Sometimes, I don’t understand something, so I search the answer and sharing it is natural.
Sometimes, I don’t think sharing it will be any use, until I realize that some people, even in my team, struggle with the same thing.
This post is in the second category.
If you use NPM regularly, you must have noticed it adds tildes (
~) or carets (
^) in front of your dependencies' version number.
You may also have noticed it creates a
If you don’t know what any of these are, this post will shed some light.
Following the usual rules when writing a dialogue in a piece of fiction makes it so much easier to read.
Fortunately, those rules are quite straightforward.
Much more so than their French equivalent.
A few years back, I had problems downloading files I needed in order to work.
It’s not uncommon for developers to have higher access rights on their machine, but this almost never applies to the firewall.
So, you may have the right to install all software you need and yet still be unable to download it without a two-day-long exchange with a security service located in another city.
And that’s when I came up with the Download Proxy.
Last week, Tony asked me about the technological stack behind my website.
It’s a subject I wanted to write about once the website was stable, but I keep tinkering with it.
As such, it’s far from finished and I still have many ideas, but let’s talk about it now nonetheless.
When you develop a Java program that accesses a database, you’re likely to need a JDBC driver.
When that database is an Oracle product, you keep that O for OJDBC.
For years, I just used the version an architect had selected.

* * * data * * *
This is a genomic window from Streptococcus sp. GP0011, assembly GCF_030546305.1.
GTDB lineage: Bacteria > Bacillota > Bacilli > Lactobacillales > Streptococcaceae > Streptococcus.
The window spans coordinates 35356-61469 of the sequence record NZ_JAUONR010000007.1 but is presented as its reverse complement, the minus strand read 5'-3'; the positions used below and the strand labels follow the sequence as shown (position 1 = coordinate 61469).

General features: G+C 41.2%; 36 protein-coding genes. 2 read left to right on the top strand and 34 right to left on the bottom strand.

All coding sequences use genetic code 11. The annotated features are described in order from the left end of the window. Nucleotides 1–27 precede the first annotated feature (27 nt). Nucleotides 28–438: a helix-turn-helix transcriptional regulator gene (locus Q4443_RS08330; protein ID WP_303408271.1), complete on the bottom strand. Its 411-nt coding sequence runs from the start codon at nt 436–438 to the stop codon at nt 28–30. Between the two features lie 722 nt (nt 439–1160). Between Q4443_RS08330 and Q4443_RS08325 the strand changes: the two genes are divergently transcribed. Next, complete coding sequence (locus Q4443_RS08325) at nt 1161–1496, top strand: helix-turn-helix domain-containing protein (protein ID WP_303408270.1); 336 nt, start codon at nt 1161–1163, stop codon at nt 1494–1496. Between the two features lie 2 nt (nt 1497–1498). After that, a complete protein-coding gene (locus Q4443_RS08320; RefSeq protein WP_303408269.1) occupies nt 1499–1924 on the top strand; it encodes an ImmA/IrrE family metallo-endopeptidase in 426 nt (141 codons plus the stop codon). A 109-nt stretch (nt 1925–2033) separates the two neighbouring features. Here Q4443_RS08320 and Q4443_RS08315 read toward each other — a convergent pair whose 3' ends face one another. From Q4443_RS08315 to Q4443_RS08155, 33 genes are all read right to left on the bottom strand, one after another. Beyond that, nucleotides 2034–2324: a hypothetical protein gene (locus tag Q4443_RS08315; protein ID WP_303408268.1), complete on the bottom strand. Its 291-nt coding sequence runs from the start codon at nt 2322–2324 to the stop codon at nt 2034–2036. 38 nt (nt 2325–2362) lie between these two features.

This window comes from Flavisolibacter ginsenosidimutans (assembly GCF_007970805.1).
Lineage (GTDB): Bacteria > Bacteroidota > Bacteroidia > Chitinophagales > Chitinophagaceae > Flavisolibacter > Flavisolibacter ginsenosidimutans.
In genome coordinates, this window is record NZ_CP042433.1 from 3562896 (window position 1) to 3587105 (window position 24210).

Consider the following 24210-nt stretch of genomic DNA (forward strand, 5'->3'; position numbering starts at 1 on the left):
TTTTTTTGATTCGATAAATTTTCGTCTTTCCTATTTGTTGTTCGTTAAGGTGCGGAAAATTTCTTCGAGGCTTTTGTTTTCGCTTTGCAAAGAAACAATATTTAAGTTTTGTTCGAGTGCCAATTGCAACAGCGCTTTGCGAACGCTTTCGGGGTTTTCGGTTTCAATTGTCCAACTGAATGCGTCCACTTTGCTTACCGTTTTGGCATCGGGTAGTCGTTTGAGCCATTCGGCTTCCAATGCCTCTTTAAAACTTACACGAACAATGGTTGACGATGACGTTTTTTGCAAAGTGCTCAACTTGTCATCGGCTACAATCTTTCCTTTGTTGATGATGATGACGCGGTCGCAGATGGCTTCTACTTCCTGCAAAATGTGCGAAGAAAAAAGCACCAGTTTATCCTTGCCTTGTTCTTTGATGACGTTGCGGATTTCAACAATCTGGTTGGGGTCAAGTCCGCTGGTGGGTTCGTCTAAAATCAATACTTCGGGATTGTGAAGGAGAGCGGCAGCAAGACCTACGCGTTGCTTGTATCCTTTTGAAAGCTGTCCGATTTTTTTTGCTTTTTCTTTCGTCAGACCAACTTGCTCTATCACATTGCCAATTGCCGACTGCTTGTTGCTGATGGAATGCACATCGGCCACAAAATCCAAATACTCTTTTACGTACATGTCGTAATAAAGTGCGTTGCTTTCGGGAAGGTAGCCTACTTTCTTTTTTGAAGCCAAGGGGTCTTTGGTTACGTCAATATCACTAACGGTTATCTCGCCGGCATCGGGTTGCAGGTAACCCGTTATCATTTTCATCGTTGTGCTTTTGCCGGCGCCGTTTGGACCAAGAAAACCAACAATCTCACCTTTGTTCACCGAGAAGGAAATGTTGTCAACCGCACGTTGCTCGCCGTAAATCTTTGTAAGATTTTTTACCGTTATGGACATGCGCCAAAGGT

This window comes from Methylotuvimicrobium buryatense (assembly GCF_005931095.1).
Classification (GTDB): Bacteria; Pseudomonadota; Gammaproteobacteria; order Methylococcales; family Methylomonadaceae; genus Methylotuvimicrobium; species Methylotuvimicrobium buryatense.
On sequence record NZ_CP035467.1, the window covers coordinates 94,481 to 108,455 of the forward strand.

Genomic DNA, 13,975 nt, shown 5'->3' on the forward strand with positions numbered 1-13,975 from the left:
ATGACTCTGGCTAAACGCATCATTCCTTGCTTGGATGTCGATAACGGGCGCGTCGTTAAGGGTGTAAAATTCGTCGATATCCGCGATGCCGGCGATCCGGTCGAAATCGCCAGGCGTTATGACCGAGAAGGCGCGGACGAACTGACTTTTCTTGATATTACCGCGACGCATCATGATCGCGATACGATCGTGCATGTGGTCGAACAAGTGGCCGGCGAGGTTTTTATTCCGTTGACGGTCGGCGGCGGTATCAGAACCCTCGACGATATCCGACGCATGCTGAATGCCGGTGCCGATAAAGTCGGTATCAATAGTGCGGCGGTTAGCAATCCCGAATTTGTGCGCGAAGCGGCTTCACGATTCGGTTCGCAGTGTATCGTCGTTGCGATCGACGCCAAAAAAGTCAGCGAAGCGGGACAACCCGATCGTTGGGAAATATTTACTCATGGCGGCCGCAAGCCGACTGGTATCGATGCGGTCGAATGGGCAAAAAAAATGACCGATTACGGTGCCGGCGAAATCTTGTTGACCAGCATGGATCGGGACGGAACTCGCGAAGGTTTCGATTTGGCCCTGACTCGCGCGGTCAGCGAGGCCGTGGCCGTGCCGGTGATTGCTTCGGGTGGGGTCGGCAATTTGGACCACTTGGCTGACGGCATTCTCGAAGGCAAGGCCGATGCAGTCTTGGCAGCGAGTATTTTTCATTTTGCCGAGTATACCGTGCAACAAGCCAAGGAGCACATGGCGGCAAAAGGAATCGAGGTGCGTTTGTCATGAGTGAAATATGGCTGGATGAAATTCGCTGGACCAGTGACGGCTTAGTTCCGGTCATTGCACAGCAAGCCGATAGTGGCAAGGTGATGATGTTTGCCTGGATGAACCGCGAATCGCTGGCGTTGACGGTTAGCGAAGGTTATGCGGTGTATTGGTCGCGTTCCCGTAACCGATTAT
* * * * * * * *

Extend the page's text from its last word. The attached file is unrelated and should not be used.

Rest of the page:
Then, I became the architect and I had to understand which version to choose.
It’s not that complicated, just not really well explained.
Let me try to contribute…
It’s been a while since I last posted an update about the website.
Not my favorite kind of post, but you’ll see I’ve not been entirely idle.
Today’s Valentine’s day, the best day in the year to tell you how I fell in love with editorconfig.
To conclude this series about sustainable digital, I wanted to write a bit about some impacts of software creation that we rarely think about.
We’ve all seen movies where a mad scientist creates something that they think is awesome until it escapes their control and threatens life as we know it.
Everybody’s a mad scientist, and life is their lab.
We’re all trying to experiment to find a way to live, to solve problems, to fend off madness and chaos.
That’s especially true about us software creators: we innovate, create new technologies for thousands or millions of people.
If we’re not careful about those creations, they may transform the whole society, though not necessarily in the way we assumed they would.
Every project we hear about these days seems to be about data—or artificial intelligence, which is mainly the same.
Data is not something new, but the enthusiasm about it is growing rapidly.
People are not always aware of how much a website or an application is collecting about them, pushing legislators to write laws about what a company can and can’t do with a user’s data.
Why is that the problem of software creators?
Well, the mere amount of data we now collect could never be processed in a lifetime without our digital skills.
That makes us at least partly responsible for what is done with it.